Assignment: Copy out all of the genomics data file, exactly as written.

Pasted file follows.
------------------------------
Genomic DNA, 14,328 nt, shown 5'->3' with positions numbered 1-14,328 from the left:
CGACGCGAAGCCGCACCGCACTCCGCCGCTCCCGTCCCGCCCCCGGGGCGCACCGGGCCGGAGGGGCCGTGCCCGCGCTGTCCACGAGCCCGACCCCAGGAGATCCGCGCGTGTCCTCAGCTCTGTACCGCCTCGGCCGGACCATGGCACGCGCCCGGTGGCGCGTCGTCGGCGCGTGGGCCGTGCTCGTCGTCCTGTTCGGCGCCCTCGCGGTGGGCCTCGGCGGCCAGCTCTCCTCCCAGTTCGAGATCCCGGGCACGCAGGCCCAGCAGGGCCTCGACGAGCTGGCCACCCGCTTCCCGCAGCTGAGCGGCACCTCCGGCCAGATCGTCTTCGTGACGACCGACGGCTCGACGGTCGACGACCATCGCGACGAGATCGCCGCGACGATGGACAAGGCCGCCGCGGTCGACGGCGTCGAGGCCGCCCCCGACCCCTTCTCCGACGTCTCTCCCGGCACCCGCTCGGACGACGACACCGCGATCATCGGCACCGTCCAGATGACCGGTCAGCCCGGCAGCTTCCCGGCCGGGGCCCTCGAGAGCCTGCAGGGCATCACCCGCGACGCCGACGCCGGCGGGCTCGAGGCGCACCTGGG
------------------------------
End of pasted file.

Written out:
Genomic DNA, 14,328 nt, shown 5'->3' with positions numbered 1-14,328 from the left:
CGACGCGAAGCCGCACCGCACTCCGCCGCTCCCGTCCCGCCCCCGGGGCGCACCGGGCCGGAGGGGCCGTGCCCGCGCTGTCCACGAGCCCGACCCCAGGAGATCCGCGCGTGTCCTCAGCTCTGTACCGCCTCGGCCGGACCATGGCACGCGCCCGGTGGCGCGTCGTCGGCGCGTGGGCCGTGCTCGTCGTCCTGTTCGGCGCCCTCGCGGTGGGCCTCGGCGGCCAGCTCTCCTCCCAGTTCGAGATCCCGGGCACGCAGGCCCAGCAGGGCCTCGACGAGCTGGCCACCCGCTTCCCGCAGCTGAGCGGCACCTCCGGCCAGATCGTCTTCGTGACGACCGACGGCTCGACGGTCGACGACCATCGCGACGAGATCGCCGCGACGATGGACAAGGCCGCCGCGGTCGACGGCGTCGAGGCCGCCCCCGACCCCTTCTCCGACGTCTCTCCCGGCACCCGCTCGGACGACGACACCGCGATCATCGGCACCGTCCAGATGACCGGTCAGCCCGGCAGCTTCCCGGCCGGGGCCCTCGAGAGCCTGCAGGGCATCACCCGCGACGCCGACGCCGGCGGGCTCGAGGCGCACCTGGG